Students are encouraged to participate in the live webinars so they can interact with their Co-op peers and the instructor. However, every webinar is also recorded and posted on Moodle.
Co-op student Freddy Rodriguez is going into his second year of the accountancy program at the John Molson School of Business. He says the online format works well because it encourages students to actively participate and engage with the instructors.
“A lot of students are perhaps not that outspoken, but because it’s online they have the chance to contribute a little more to the sessions.”
After completing the Co-op Fundamentals professional development webinars, Rodriguez says he felt more than ready to start applying for jobs. “I found the webinars very helpful. They gave me a chance to learn even more about the whole process.”
As an example, Rodriguez says he learned to tailor his cover letters for the specific jobs he wanted. “If you take the time to really write it properly, understand the position you're applying for, the company itself, its values and culture, it really helps you to stand out.”
His first interview was for a work term in CGI’s accounting department, beginning in September. Rodriguez got the job.
As much as possible, Co-op’s student learning and professional development team tries to incorporate the realities of today’s job market into their curricula. The team designs them based on what employers are looking for as well as feedback from students.
Instructional Designer Stefanie Corona gives the example of the LinkedIn component that was added to the Résumé Skills webinar. “Many students had questions about LinkedIn, so the next semester we incorporated training on how to use it effectively into the Co-op Fundamentals curriculum.”
Once students have completed the four webinars, they are encouraged to attend résumé review drop-in clinics and speed mock interview sessions, during which they obtain in-depth feedback from Co-op program coordinators and other team members.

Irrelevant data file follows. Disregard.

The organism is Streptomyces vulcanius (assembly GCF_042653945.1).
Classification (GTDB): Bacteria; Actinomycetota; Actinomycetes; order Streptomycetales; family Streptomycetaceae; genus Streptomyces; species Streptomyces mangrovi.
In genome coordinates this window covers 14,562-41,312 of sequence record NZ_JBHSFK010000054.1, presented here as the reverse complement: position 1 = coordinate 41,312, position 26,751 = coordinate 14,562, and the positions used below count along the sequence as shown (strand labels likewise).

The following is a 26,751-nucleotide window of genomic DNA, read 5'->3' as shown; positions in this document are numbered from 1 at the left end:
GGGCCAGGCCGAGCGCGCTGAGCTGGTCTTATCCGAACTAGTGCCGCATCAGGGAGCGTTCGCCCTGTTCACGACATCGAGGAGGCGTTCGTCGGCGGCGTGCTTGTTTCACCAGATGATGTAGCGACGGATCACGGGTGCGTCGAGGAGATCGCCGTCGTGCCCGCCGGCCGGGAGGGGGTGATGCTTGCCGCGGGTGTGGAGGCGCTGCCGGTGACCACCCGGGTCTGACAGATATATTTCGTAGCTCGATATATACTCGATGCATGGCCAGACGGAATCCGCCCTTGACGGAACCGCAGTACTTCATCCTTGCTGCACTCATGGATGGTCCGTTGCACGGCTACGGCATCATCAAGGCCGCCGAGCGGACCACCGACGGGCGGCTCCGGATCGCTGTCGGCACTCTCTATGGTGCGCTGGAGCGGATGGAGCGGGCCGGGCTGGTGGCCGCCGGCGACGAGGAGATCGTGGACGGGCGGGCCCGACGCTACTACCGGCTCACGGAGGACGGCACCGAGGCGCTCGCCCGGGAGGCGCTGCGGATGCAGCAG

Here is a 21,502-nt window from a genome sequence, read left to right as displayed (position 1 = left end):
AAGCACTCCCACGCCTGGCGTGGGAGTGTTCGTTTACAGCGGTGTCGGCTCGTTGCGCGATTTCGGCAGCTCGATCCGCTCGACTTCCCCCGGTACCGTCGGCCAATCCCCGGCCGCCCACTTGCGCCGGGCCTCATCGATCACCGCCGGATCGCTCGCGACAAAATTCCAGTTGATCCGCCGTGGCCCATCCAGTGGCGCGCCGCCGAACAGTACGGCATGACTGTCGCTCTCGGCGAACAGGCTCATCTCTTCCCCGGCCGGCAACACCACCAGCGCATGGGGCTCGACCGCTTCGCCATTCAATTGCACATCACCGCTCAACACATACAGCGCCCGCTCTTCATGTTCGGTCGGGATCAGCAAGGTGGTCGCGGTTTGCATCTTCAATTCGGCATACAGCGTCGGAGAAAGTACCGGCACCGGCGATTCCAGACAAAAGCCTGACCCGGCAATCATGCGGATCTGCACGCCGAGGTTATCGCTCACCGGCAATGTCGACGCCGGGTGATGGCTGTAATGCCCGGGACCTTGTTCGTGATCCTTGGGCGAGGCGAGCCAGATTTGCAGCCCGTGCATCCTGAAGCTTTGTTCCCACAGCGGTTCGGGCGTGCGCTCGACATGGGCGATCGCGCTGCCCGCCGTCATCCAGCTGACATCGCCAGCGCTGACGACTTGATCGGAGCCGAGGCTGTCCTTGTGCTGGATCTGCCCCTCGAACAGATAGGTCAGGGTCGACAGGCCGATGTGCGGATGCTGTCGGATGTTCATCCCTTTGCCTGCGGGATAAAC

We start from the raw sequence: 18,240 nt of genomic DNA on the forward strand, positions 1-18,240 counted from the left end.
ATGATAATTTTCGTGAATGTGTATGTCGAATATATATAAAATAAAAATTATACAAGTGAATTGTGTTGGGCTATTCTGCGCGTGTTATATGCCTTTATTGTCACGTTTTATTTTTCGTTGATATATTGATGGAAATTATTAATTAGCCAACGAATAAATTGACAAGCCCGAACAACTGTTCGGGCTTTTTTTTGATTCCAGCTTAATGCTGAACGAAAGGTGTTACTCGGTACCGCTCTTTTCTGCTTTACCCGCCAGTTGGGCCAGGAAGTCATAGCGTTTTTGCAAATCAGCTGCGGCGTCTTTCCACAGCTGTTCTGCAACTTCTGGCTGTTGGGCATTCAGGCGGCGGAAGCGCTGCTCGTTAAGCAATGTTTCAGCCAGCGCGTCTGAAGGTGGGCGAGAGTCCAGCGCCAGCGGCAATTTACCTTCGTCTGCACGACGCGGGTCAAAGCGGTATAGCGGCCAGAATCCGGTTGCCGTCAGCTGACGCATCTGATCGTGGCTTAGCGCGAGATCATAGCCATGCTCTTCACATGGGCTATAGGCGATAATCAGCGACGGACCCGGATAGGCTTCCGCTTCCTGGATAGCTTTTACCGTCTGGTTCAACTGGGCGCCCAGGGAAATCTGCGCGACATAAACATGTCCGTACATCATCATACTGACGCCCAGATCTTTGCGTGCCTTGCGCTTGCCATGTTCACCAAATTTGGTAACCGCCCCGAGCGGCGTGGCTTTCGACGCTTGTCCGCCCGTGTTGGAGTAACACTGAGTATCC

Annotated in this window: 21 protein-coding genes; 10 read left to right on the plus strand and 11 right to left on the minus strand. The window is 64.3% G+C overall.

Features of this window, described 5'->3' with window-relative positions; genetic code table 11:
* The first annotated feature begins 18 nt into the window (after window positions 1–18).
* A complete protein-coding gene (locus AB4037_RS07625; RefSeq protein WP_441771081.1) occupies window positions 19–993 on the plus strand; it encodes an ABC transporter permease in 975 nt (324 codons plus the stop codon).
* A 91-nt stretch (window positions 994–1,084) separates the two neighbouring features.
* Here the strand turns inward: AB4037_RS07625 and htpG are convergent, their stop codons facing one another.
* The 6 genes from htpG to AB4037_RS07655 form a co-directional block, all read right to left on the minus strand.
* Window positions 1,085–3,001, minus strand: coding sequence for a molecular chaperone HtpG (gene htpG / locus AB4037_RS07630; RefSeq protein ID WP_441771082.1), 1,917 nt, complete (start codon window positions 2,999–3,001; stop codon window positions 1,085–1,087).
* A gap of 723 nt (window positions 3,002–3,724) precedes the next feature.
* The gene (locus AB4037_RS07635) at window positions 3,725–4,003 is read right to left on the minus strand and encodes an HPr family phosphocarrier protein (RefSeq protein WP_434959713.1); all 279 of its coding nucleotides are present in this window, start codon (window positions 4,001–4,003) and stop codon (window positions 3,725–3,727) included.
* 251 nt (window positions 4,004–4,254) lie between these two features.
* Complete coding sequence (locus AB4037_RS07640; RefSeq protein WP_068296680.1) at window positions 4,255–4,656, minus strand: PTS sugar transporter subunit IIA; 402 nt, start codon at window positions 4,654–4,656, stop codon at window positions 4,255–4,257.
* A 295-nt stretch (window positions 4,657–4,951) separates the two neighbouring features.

These in-person sessions give students opportunities to further integrate and apply the content of the webinars, Corona explains.
Reflection in action
Another new component of Co-op’s Student Learning and Professional Development Program is called Reflection in Action. Offered asynchronously through Moodle, it consists of a series of discussion topics in which students share their thoughts about workplace issues they’ve encountered while on their work terms.
Students also receive instructional support as they fulfill Co-op academic requirements, such as writing a work term report or preparing for a work term presentation.
Co-op students are required to contribute to at least three of six discussion forum topics, which tackle subjects such as onboarding, feedback, leadership, note-taking and writing.
Corona says their contributions have exceeded expectations. “They're really identifying with the articles that the reflection questions are based on."
Geoffrey Liu is a Software Engineering student currently completing his final work term at independent game development company Behaviour Interactive. He chose to respond to a discussion that began with an article about millennials: Entitled or enlightened? Five things I learned from millennials, published in The Globe and Mail’s Careers' Leadership Lab series.
The subject intrigued him, he says, because, in his opinion, the term “millennials” has unfair negative connotations, implying that his age group feels a sense of entitlement.